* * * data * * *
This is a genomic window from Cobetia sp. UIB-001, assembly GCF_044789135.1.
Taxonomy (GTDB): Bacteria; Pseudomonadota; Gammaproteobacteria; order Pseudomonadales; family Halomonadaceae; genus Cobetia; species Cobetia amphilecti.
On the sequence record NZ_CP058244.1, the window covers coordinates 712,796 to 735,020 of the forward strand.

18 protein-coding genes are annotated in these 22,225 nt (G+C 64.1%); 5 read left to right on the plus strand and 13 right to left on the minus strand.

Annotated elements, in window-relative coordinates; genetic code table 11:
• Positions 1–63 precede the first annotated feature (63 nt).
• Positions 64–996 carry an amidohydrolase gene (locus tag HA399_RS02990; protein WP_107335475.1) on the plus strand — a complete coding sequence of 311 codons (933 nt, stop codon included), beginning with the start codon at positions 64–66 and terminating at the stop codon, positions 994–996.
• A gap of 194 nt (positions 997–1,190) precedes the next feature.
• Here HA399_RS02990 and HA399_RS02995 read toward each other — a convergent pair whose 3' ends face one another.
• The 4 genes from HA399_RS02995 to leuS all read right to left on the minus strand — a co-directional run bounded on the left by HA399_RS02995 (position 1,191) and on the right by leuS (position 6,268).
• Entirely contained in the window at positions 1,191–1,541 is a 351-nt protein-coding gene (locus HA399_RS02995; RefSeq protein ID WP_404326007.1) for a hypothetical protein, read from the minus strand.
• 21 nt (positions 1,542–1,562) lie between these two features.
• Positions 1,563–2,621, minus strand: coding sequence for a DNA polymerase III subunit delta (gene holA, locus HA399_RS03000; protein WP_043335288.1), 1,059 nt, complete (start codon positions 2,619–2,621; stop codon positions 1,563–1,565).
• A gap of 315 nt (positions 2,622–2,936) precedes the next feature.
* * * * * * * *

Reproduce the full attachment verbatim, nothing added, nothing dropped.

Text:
This is a genomic window from Cobetia sp. UIB-001, assembly GCF_044789135.1.
Taxonomy (GTDB): Bacteria; Pseudomonadota; Gammaproteobacteria; order Pseudomonadales; family Halomonadaceae; genus Cobetia; species Cobetia amphilecti.
On the sequence record NZ_CP058244.1, the window covers coordinates 712,796 to 735,020 of the forward strand.

18 protein-coding genes are annotated in these 22,225 nt (G+C 64.1%); 5 read left to right on the plus strand and 13 right to left on the minus strand.

Annotated elements, in window-relative coordinates; genetic code table 11:
• Positions 1–63 precede the first annotated feature (63 nt).
• Positions 64–996 carry an amidohydrolase gene (locus tag HA399_RS02990; protein WP_107335475.1) on the plus strand — a complete coding sequence of 311 codons (933 nt, stop codon included), beginning with the start codon at positions 64–66 and terminating at the stop codon, positions 994–996.
• A gap of 194 nt (positions 997–1,190) precedes the next feature.
• Here HA399_RS02990 and HA399_RS02995 read toward each other — a convergent pair whose 3' ends face one another.
• The 4 genes from HA399_RS02995 to leuS all read right to left on the minus strand — a co-directional run bounded on the left by HA399_RS02995 (position 1,191) and on the right by leuS (position 6,268).
• Entirely contained in the window at positions 1,191–1,541 is a 351-nt protein-coding gene (locus HA399_RS02995; RefSeq protein ID WP_404326007.1) for a hypothetical protein, read from the minus strand.
• 21 nt (positions 1,542–1,562) lie between these two features.
• Positions 1,563–2,621, minus strand: coding sequence for a DNA polymerase III subunit delta (gene holA, locus HA399_RS03000; protein WP_043335288.1), 1,059 nt, complete (start codon positions 2,619–2,621; stop codon positions 1,563–1,565).
• A gap of 315 nt (positions 2,622–2,936) precedes the next feature.